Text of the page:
Column: 'Gone with the Wind,' nearly literally, in '49A question came up, “What do you remember about October?”
By: Ray Crippen, Worthington Daily Globe
WORTHINGTON — The straight, south wind was blowing 65 miles an hour. Maybe those were only gusts to 65 but they were sustained gusts, stretching through a minute or two. You could lean against the wind and feel that you wouldn’t fall; the wind tried to knock you over backward.
What do you mean, 65 mph winds?
Those were 80 mph winds; they clocked them at Mankato. Eighty mph? They were 85 mph; they clocked them officially at Minneapolis.
A question came up, “What do you remember about October?” Well, golden sun and blue sky. Azure sky, really, without a cloud. Colored leaves, falling leaves. Raking. Cornpicking. Apple picking. Apple pies and pumpkin pies. The most wonderful month of each year, ending with the Halloween celebration. Kids in masks and sheets. Tricks or treats.
There was that one October when the wind blew. There was a day (Oct. 10, 1949) that had no equal in these parts before or since. Worthington did not have weather equipment adequate for measuring such winds precisely. There was a finely-calibrated barometer at the municipal power plant along Lake Street. The power plant barometer fell to 27.34. I had to look this up. The Daily Globe reported, “Barometer readings in Worthington are the lowest in history.”
City workers stood along the beach beside the city dredge Shawano on Lake Okabena’s north shore. They calculated waves were five feet high.
There were funny things. Men’s hats and flat caps and feathery plumes from women’s hats blew here and there. A lawn covered with leaves at 8 a.m., a householder resigned to raking leaves when the day’s work was done. Then — noon — not a leaf to be seen.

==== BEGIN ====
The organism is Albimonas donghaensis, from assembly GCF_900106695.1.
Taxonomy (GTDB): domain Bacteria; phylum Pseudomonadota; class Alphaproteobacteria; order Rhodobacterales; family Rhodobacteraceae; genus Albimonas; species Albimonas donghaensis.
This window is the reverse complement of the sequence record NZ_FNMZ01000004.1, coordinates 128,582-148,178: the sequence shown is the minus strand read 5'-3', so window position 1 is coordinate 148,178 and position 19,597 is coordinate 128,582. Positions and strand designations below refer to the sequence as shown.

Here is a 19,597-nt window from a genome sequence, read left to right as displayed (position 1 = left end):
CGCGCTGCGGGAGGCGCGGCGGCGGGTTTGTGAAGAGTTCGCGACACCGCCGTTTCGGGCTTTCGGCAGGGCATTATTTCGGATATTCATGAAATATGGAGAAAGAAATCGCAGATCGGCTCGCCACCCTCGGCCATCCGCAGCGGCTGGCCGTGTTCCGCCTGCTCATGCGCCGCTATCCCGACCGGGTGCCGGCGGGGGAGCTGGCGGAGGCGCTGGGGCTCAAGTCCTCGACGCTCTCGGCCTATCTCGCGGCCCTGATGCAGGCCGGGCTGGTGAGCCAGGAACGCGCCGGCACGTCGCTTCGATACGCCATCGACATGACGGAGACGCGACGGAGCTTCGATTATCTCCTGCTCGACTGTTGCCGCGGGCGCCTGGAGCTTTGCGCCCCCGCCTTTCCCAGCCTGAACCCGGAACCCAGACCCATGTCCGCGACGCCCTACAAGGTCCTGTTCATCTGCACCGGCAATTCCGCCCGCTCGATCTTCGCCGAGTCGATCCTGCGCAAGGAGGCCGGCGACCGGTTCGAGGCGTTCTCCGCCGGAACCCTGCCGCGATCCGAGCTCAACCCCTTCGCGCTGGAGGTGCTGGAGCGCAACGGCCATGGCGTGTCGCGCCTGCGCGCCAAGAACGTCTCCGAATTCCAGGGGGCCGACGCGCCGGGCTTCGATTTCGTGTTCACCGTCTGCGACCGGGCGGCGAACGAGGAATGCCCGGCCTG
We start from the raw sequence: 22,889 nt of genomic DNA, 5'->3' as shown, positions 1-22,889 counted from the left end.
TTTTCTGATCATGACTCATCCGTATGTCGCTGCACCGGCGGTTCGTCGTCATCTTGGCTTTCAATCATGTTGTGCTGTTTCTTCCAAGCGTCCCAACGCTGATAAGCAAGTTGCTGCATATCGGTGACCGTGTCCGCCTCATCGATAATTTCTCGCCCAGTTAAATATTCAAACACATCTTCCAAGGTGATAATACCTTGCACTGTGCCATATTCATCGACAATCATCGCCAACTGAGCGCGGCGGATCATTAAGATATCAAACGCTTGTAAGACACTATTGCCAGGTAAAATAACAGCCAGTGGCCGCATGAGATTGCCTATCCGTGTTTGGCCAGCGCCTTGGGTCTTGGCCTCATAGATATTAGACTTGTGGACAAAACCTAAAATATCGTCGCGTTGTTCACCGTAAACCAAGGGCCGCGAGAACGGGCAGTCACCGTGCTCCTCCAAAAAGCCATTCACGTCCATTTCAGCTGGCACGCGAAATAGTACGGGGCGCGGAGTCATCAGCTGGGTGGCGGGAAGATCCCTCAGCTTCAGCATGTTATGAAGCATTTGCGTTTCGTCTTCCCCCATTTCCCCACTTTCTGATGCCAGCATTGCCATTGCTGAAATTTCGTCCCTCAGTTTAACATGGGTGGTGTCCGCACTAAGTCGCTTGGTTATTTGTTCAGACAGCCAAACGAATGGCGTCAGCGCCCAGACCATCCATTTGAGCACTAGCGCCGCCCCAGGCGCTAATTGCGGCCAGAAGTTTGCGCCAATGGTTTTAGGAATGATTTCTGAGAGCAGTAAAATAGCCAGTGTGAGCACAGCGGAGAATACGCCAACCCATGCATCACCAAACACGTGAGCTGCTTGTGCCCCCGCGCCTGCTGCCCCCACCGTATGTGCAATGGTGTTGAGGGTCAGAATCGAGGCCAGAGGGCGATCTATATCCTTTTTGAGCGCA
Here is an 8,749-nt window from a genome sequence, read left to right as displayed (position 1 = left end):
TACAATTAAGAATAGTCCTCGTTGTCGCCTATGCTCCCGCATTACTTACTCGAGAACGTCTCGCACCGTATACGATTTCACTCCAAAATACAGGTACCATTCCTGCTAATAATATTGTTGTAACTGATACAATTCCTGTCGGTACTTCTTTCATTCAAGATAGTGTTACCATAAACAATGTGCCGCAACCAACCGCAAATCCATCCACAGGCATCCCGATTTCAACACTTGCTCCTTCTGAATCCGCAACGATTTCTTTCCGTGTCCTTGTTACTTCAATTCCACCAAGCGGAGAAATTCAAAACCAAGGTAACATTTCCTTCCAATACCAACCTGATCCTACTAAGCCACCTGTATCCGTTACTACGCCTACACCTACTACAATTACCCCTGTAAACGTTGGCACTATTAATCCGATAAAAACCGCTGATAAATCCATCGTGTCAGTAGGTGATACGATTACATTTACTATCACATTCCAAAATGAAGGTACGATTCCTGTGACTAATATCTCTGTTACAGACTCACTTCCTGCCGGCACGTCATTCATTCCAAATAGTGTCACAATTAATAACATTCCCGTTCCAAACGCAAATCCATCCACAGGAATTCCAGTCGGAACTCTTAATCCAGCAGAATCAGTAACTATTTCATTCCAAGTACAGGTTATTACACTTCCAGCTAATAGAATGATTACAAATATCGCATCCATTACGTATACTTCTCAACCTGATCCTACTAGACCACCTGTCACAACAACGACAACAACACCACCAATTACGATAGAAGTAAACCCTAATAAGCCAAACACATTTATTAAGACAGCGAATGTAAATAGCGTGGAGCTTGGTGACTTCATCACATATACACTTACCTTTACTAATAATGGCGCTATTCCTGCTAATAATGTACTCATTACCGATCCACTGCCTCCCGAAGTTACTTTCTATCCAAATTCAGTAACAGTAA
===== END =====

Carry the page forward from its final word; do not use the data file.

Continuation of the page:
There also was peril. Shingles flew through the air. Branches fell. Whole trees came down. This seemed to be a special problem at Windom where the report came that some streets were blocked.
In South Dakota, two men were killed by falling beams. At Minneapolis, a 60-ft. brick chimney toppled onto a wing of the Sheraton Hotel, trapping 20 persons. Two of them were taken to hospitals.
It was some day. It was Monday, a wash day. Some women pinned laundry on their clothes lines and then didn’t pay close attention. Towels and clothing and pillow cases flapped and lifted and fell.
There was sunshine and a fair sky. The day grew ever more strange as the sun followed its course. Leaves disappeared and in their place, here and there, corn husks and dried leaves from cornstalks began to drift.
Worthington still had its Gay Drive-in Theater on the east side. Of course photographers got pictures of the movie featured on the marquee: “Slattery’s Hurricane.” Scheduled next was, “Gone with the Wind.”
The list of woes across the area grew longer with the passing hours. The power line to Wilmont was down by 7:30 a.m. Wilmont had no electricity. By 2 p.m., 40 telephone lines were down at Worthington. Then the long distance lines began to fall. Daily Globe teletype machines began to type out only garbled, meaningless dispatches. Nobles County Co-op Electric linemen were out before noon repairing fallen lines and they still were at work at midnight when, at last, all was still.
By Tuesday morning it was evident that damage was serious and extensive. This was one of the early years of the European corn-borer infestation, and cornstalks were weakened. The wind brought them down. Whole fields lay flat. There was nothing to do but make plans for picking corn by hand — stooping and picking, going back 20 years.
One of Worthington’s busiest insurance offices reported 50 percent of all local policy holders filed claims by early Tuesday afternoon. Claims took many forms. Shingles were gone. Cars were damaged by falling trees and limbs. On farms, where windmills still were a common sight, an uncounted number of windmills bent or toppled completely. The whole east wall was torn from one barn north of Worthington. Outdoor advertising companies were near despair. Signs and billboards fell helter-skelter along scores of miles of highways all across South Dakota and Minnesota.
There was no record of another such day from times gone by. There has not been another day just like it since.
(Cross your fingers.)
Ray Crippen is a former editor of the Daily Globe. His column appears on Saturdays.